That was a turning point for me. I began to go through each day looking for all the ways that I could save ‘just one minute’. I started using machine washable covers for my son’s highchair – that saved me just one minute of wiping down the highchair. I switched to an integrated washer and drier, that saved me just one minute of taking the washing out of the washing machine and putting it into the drier. I started using pods in the dishwasher that saved me just one minute of measuring out the powder each time. I invested in a robotic mop – that saved me countless minutes. I started ordering home delivery for everything that I could instead of driving to the shop. On I went through every daily task eliminating everything that wasn’t necessary, and optimising everything else. I was absolutely relentless in saving every single minute that I could. In so doing, I slowly clawed back the time in my day, and got myself the sleep, and showers, and time to relax that I desperately needed.

If you find yourself pushed to the limit, and unable to find time for the basic necessities of your own health and well-being, think about how you might be able to save ‘just one minute’ here and there. You might be surprised with how much of a difference you can goals with your work. Love your kids, and find some time in there to look after yourself as well. You’ve got this!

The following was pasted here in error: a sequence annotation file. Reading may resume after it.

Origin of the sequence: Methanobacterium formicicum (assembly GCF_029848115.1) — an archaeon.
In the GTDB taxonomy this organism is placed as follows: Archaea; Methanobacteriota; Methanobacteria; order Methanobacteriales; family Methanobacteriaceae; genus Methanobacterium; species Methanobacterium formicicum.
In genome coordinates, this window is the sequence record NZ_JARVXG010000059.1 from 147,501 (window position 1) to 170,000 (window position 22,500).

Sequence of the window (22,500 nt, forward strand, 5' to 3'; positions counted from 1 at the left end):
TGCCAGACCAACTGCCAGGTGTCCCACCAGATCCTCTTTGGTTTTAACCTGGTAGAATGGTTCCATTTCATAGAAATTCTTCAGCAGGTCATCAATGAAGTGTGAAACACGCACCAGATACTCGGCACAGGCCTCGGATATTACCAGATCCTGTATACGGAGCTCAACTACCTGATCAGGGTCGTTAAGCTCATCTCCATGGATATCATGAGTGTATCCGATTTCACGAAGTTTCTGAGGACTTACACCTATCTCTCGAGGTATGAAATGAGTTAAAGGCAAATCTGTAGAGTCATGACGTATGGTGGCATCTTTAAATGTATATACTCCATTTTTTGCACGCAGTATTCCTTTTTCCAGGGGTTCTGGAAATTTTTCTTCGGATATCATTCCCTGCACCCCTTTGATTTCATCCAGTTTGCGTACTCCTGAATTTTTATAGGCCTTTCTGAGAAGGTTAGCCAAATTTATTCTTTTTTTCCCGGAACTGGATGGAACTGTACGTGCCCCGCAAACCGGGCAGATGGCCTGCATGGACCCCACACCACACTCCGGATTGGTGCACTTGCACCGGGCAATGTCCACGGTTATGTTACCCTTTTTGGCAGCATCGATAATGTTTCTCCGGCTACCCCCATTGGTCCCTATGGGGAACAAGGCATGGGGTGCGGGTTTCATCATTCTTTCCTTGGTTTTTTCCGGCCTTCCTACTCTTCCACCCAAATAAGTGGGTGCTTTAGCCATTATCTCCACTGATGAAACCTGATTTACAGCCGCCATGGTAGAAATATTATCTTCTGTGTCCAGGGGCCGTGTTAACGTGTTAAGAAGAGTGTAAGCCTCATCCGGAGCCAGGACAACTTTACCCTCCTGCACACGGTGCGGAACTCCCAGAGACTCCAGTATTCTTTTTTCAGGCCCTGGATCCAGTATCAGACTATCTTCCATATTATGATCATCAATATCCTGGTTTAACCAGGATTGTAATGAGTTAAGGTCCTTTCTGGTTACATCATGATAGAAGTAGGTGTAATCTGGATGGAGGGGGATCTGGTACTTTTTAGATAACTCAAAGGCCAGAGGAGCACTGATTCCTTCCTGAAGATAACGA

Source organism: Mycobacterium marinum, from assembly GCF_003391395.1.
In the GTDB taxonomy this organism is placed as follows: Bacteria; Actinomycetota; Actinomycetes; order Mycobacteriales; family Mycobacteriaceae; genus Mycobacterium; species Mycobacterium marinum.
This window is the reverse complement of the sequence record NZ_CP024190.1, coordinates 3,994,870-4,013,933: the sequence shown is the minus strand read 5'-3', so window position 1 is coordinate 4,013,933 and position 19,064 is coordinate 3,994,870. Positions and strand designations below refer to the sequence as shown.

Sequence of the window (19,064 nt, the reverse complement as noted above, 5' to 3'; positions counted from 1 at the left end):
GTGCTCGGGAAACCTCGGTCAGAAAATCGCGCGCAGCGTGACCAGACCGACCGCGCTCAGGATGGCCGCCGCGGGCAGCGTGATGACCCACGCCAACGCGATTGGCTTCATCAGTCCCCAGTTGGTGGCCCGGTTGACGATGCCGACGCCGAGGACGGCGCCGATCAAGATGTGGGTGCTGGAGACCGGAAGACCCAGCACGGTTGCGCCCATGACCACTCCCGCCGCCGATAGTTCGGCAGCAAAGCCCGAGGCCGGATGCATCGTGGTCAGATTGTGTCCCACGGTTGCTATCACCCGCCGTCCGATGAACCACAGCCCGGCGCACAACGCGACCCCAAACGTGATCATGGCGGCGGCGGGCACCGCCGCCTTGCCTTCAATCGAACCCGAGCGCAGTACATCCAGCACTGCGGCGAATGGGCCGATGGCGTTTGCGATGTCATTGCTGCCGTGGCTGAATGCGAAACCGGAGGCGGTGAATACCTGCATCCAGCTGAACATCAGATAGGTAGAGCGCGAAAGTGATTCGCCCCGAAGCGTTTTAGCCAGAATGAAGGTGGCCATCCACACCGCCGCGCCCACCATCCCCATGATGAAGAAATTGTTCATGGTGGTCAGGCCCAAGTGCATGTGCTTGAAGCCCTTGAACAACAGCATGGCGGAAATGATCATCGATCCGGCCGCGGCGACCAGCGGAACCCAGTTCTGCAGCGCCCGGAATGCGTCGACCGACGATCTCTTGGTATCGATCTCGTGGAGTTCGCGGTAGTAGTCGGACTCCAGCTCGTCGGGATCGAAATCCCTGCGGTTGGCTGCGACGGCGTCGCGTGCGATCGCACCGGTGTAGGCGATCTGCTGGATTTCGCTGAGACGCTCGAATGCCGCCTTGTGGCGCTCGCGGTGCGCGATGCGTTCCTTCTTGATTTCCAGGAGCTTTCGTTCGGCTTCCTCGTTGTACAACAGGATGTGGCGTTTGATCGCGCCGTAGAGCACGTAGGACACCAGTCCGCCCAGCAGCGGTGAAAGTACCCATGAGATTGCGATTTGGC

Decisions take time and focus

Observing my daily routine with a new lens revealed something that I had never considered. When I started to look for the minutes of time saving, instead of the hours, it was surprising how much time I spent each day making decisions: what to prepare for dinner, what to wear, what to buy from the supermarket, what to pack in the lunchbox, or whether a sale included something that I should buy. I wasn’t spending a lot of time on each of these tasks, but I realised that decision making was a key area where I could save ‘just a minute’ on a regular basis. It was also a great way to free up my mental focus to more important decision making. After that, I committed myself to make inconsequential decisions more quickly, and leverage routines more.

Leverage routines